A universal computer in a cellular automaton is a system that can compute anything that a Turing machine can compute. A cellular automaton in which such a system exists is called universal. A universal computer may be either infinite or finite, but when combined with a universal constructor, it is assumed to be finite.
Universal computers in Life
In 1982, John Conway proved in Winning Ways that the Game of Life has a (finite) universal computer, as well as a universal constructor. Proving the universality of a cellular automaton with simple rules was in fact Conway's aim in Life right from the start. The universal computer uses glider logic and a sliding block memory, and the proof of its existence is also outlined in The Recursive Universe.
In 2002, using Dean Hickerson's sliding block memory, Paul Chapman constructed an implementation of a Minsky Register Machine (a machine of the same capability as a Turing Machine), which he extended to a Universal Register Machine, a finite universal computer.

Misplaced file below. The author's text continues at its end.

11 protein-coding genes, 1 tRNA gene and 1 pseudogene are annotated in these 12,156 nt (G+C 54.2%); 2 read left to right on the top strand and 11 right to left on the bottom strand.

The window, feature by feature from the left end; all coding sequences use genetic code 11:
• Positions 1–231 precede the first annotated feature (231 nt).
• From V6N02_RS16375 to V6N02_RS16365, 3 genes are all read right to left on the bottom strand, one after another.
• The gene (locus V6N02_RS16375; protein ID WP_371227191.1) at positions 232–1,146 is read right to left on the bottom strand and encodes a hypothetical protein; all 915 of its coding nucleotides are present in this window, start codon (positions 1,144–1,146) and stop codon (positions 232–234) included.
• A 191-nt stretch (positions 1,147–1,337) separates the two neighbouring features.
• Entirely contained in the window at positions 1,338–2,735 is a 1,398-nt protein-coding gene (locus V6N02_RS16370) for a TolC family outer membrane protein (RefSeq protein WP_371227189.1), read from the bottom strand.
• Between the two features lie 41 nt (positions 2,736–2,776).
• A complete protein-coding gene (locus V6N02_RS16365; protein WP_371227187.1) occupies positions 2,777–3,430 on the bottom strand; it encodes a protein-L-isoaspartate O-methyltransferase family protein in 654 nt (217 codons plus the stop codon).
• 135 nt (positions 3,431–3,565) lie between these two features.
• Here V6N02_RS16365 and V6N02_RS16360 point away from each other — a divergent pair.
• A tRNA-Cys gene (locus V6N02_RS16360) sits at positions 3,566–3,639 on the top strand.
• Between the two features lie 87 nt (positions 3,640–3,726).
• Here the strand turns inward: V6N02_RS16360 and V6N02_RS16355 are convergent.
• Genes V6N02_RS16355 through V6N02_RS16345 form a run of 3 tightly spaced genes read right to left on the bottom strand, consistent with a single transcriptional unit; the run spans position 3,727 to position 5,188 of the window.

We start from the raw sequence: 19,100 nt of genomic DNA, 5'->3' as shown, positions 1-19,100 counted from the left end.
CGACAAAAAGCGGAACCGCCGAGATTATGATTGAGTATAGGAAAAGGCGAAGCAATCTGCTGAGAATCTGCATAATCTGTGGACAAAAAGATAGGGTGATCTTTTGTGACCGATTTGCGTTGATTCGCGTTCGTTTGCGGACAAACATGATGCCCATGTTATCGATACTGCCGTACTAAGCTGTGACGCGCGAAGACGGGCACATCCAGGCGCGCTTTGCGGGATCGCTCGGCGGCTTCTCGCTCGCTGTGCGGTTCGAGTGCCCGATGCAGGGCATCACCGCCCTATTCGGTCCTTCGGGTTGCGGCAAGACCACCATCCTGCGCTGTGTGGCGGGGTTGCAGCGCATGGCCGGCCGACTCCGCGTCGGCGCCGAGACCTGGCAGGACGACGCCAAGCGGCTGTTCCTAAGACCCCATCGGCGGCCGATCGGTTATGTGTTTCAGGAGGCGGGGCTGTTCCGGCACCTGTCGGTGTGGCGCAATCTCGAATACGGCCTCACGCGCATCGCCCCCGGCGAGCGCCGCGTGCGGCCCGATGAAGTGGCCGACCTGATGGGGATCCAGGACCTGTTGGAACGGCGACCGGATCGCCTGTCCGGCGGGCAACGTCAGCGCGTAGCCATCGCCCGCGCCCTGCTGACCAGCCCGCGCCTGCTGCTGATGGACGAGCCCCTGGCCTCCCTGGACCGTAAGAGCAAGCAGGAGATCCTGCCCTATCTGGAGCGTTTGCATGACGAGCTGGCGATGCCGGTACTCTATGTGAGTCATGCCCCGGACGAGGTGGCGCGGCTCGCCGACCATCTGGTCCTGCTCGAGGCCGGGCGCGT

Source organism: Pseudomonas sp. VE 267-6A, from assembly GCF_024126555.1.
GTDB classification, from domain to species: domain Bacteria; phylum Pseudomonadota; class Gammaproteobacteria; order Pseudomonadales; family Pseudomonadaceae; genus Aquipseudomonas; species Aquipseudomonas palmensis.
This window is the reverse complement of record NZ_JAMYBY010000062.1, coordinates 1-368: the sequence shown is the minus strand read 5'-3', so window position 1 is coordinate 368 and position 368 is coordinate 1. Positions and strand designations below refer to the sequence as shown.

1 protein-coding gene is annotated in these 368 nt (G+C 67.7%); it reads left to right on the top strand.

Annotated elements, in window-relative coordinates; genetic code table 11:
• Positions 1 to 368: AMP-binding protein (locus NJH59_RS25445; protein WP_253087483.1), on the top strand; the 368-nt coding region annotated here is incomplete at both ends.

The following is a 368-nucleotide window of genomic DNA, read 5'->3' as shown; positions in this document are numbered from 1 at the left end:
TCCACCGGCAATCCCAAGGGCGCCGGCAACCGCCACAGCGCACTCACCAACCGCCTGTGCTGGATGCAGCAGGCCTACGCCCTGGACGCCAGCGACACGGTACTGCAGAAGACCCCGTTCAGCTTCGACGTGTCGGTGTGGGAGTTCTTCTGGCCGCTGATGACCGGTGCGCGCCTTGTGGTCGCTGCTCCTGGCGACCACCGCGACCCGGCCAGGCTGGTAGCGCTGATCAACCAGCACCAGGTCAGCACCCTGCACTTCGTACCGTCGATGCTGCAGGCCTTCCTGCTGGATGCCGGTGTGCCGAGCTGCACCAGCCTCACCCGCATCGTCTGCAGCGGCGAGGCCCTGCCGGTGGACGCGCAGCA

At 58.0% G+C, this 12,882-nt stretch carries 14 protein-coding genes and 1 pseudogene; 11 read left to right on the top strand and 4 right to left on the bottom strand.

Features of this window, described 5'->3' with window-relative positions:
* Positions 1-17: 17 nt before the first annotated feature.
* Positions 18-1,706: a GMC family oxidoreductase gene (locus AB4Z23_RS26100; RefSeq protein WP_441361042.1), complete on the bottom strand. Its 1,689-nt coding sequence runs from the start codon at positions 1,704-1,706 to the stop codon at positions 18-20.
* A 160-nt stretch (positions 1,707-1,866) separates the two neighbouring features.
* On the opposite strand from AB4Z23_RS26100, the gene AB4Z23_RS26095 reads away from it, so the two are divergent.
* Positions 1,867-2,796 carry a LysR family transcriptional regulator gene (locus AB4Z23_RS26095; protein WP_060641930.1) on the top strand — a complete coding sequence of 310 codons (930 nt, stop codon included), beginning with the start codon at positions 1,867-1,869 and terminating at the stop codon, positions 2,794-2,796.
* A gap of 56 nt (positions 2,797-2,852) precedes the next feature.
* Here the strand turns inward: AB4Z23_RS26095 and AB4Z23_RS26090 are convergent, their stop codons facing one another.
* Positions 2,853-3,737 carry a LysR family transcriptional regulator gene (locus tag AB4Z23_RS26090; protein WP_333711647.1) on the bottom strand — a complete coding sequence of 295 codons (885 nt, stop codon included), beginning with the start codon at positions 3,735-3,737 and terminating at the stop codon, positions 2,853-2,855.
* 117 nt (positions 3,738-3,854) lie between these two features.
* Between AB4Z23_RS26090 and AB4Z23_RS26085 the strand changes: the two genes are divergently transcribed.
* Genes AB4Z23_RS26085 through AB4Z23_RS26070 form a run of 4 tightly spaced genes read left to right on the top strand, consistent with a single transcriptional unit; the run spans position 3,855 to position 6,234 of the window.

In 2009, Adam P. Goucher built a Spartan universal computer-constructor, which has three infinite binary memory tapes (program tape, data tape and marker tape). This allows data to be stored in linear space, rather than the exponential space that a Register Machine uses.
In 2010, Paul Rendell completed a universal version of his Turing machine pattern, followed in 2011 by a fully universal version, removing the previous requirement (needed for true universality) that the initial Life pattern must have unbounded size and infinite population.
Universal computers in other cellular automata
David Eppstein and Dean Hickerson proved that the totalistic Life-like cellular automaton B35/S236 has a universal computer and universal constructor, using the same method of proof that Conway used to prove that Life is universal.
Tim Hutton has implemented Codd's design for a universal computer in Codd's 8-state cellular automaton.